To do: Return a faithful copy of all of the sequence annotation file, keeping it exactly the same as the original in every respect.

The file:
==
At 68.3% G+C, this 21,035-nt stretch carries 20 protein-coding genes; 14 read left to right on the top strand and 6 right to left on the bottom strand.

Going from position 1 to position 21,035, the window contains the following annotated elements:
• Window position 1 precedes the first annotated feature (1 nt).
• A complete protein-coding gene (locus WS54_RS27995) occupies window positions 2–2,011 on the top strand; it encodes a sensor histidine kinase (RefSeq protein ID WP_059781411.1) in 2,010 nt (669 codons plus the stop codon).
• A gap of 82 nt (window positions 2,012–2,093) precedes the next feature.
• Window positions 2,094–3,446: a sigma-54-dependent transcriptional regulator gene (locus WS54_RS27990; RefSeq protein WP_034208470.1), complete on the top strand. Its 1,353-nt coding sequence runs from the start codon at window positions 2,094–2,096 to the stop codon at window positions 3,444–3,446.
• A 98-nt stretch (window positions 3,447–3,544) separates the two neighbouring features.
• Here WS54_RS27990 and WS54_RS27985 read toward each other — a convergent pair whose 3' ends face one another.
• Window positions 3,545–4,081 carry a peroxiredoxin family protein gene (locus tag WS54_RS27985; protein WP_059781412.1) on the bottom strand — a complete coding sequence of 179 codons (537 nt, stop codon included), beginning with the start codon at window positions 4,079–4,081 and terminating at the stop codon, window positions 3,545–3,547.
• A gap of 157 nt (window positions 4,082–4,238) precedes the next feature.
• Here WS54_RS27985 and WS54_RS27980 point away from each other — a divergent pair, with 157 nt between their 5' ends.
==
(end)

At 68.3% G+C, this 21,035-nt stretch carries 20 protein-coding genes; 14 read left to right on the top strand and 6 right to left on the bottom strand.

Going from position 1 to position 21,035, the window contains the following annotated elements:
• Window position 1 precedes the first annotated feature (1 nt).
• A complete protein-coding gene (locus WS54_RS27995) occupies window positions 2–2,011 on the top strand; it encodes a sensor histidine kinase (RefSeq protein ID WP_059781411.1) in 2,010 nt (669 codons plus the stop codon).
• A gap of 82 nt (window positions 2,012–2,093) precedes the next feature.
• Window positions 2,094–3,446: a sigma-54-dependent transcriptional regulator gene (locus WS54_RS27990; RefSeq protein WP_034208470.1), complete on the top strand. Its 1,353-nt coding sequence runs from the start codon at window positions 2,094–2,096 to the stop codon at window positions 3,444–3,446.
• A 98-nt stretch (window positions 3,447–3,544) separates the two neighbouring features.
• Here WS54_RS27990 and WS54_RS27985 read toward each other — a convergent pair whose 3' ends face one another.
• Window positions 3,545–4,081 carry a peroxiredoxin family protein gene (locus tag WS54_RS27985; protein WP_059781412.1) on the bottom strand — a complete coding sequence of 179 codons (537 nt, stop codon included), beginning with the start codon at window positions 4,079–4,081 and terminating at the stop codon, window positions 3,545–3,547.
• A gap of 157 nt (window positions 4,082–4,238) precedes the next feature.
• Here WS54_RS27985 and WS54_RS27980 point away from each other — a divergent pair, with 157 nt between their 5' ends.